Carolina Waterfowl Rescue Center Received Thousands Of Knitted Nests For Their Baby Songbirds
When the Carolina Waterfowl Rescue posted on Facebook that they needed some handknitted nest for their rescued injured and abandoned baby birds, the post went viral and thousands got to knitting! The center's gotten thousands of the little nests, from as far away as Canada and Japan. "We look for nests every year," Bayleigh MacHaffie, a wildlife rehab specialist for CRW, told WCNC, "We look for nests every year, ones that people can crochet put together so that we can put our songbirds into them when we do get them in."
Thousands of handmade nests and notes
Carolina Waterfowl Rescue wants to stress the fact that they'll never reach a point where they won't ever need knitted or crocheted nests. "In the past, we've gotten in around 3,000 (baby birds) in the summer. It's a lot of songbirds," MacHaffie said.
The homemade nests are for the baby songbirds, but the handwritten cards that usually come with are for the staff.
Why are these handmade nests so important? First, they are lined with tissue paper to ensure their feet don't get caught in the yarn.
First, they are lined with tissue paper to ensure their feet don't get caught in the yarn. MacHaffie said the nests are important for the baby bird's development because if they don't have a nest holding them in when they grow, their legs end up getting splayed out.
Staff members check on the baby birds every 30 minutes.
Once inside the homemade nests, the nests and the babies are gingerly placed inside an incubator to keep them warm. But not all birds -- "Newly hatched birds, those guys will definitely go inside an incubator, but fledglings don't necessarily need an incubator," MacHaffie explains.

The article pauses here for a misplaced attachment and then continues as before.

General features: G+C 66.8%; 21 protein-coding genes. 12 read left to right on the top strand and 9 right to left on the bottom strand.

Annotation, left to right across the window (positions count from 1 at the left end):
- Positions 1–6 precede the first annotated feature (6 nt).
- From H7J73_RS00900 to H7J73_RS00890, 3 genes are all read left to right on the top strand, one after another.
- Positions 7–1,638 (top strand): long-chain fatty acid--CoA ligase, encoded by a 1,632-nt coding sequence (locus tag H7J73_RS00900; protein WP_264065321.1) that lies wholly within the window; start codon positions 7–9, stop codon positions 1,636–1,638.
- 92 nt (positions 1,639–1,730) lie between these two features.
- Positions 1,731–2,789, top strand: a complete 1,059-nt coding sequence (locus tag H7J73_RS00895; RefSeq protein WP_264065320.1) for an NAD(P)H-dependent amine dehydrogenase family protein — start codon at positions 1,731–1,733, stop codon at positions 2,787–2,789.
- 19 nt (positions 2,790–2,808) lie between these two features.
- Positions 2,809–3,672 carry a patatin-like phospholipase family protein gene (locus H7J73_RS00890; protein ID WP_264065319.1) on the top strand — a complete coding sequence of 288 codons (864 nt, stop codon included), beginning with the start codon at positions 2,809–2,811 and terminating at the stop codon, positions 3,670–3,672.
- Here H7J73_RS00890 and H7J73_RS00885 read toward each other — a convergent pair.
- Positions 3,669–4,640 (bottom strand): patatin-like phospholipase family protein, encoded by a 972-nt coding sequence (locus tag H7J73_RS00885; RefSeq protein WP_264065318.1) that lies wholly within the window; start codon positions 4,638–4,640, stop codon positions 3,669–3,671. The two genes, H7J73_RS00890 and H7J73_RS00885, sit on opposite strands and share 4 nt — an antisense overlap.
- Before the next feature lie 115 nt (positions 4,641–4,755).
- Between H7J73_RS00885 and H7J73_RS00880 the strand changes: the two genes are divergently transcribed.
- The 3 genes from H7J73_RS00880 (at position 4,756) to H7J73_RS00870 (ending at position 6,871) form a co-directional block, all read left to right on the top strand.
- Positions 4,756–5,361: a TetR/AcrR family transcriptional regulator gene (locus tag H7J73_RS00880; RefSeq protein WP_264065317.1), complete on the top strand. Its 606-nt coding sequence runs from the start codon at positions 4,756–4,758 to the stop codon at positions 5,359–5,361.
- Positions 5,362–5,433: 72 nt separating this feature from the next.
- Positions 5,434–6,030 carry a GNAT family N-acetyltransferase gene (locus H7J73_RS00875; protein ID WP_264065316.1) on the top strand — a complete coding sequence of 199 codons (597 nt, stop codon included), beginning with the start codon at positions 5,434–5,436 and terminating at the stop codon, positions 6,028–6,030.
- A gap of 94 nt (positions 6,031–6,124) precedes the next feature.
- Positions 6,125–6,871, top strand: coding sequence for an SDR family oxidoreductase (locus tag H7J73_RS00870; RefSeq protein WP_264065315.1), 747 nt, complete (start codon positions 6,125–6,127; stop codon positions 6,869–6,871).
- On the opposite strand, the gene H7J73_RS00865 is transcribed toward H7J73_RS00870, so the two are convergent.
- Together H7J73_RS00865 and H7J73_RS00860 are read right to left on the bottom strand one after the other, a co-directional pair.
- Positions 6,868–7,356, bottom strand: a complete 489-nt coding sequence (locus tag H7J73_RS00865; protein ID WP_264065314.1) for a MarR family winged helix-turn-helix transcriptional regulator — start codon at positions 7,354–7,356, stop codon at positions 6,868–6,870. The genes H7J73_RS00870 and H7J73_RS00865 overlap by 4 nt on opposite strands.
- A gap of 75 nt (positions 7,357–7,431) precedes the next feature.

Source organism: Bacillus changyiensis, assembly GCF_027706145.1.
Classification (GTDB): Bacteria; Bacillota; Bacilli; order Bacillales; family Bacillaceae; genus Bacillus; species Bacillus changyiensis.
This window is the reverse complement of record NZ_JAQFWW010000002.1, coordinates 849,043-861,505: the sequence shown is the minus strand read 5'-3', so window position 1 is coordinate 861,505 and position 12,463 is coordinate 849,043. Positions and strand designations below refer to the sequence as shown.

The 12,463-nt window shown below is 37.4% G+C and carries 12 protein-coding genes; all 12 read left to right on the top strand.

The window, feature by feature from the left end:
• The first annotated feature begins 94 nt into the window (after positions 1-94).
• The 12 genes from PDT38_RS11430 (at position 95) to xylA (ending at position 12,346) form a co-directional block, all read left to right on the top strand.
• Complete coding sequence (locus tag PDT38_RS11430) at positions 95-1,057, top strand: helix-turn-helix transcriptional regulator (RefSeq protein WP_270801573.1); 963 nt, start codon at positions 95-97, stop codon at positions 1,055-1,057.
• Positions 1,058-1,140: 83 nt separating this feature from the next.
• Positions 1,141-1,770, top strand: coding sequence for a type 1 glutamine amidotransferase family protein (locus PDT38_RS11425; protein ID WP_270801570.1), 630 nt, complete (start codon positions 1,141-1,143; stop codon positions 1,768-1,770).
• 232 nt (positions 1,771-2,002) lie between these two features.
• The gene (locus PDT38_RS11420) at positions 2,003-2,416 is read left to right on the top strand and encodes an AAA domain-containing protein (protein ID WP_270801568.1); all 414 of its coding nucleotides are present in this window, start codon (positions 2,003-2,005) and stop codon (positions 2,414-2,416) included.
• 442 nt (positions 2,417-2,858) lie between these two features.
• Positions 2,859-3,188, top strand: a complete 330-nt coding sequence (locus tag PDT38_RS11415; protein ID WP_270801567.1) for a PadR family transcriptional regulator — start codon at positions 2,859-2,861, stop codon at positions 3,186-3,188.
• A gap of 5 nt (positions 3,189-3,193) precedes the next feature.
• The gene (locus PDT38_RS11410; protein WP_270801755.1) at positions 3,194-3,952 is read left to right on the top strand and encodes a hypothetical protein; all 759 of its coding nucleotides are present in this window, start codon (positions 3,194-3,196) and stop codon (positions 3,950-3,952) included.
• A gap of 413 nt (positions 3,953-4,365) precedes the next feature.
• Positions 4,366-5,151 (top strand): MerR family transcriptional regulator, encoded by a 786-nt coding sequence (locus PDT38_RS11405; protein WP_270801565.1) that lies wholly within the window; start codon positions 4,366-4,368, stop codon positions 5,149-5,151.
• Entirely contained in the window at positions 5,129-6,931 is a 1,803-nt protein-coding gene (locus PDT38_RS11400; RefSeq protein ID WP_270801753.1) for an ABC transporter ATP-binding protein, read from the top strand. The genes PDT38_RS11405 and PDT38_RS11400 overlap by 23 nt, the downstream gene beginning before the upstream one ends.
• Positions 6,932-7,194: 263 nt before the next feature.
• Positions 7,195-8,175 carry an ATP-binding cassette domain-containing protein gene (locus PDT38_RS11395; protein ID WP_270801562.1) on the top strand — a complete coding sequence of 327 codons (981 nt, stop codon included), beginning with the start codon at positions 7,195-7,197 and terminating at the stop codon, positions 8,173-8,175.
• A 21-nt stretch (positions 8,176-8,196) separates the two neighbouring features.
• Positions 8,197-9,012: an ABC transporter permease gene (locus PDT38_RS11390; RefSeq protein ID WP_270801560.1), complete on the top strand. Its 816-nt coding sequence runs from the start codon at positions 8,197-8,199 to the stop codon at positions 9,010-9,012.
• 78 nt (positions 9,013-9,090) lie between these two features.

the knitted nests actually provide critical support for fragile young bird bodies
"Part of the function of the nest is to contain the babies so they can grow properly," Jennifer Gordon tells CNN. "Anything that's born from an egg will have soft bones. In a bird, the way that their body is structured, the nest puts their body in the position to support the legs. The legs have to be tucked under. If a baby bird is left on the ground, its legs sort of splay outward and that can cause problems."
The nests also provide warmth, and the bigger handmade ones give an opportunity more chicks to snuggle together!
The project provides these little rescue birds with a nice and safe environment to grow in.
Snug as a bug!
"People have messaged me and said they were going to take up knitting just to donate something," Gordon says. "People don't do things like knit and crochet anymore, so it can take you back to your roots, so to speak. And people always tell us they want to do something to help, but don't know what to do. This is something they feel good doing."
How you can help
The Rescue is always in need of more nests if you want to help out and knit a nest you just need to follow these steps:
On size 5 dpn's cast on 54 stitches using 2 or 3 strands of yarn so the nests are tightly knit and will stand up in a bowl shape on their own! (divide sts up into 18 sts/needle). Work in knit (stockingette is automatic on dpn's) stitch for approximately 3 inches. Begin decreasing for the crown as follows:
Next row: *K 7, k 2 tog* repeat to end
Next row: *K 6, k 2 tog* repeat to end
Next row: *K 5, k 2 tog* repeat to end
Nest row: *K 4, k 2 tog* repeat to end
Next row: *K 3, k 2 tog* repeat to end
Next row: *K 2, k 2 tog* repeat to end
Next row: *K 1, k 2 tog* repeat to end
Clip off yarn leaving a tail of about 6 inches.
Using yarn needle, slide yarn needle under all stitches on needles, and draw tight to close up the end. Knot
Make sure the nest can stand up in a bowl shape on its own!
If not, you can always donate!
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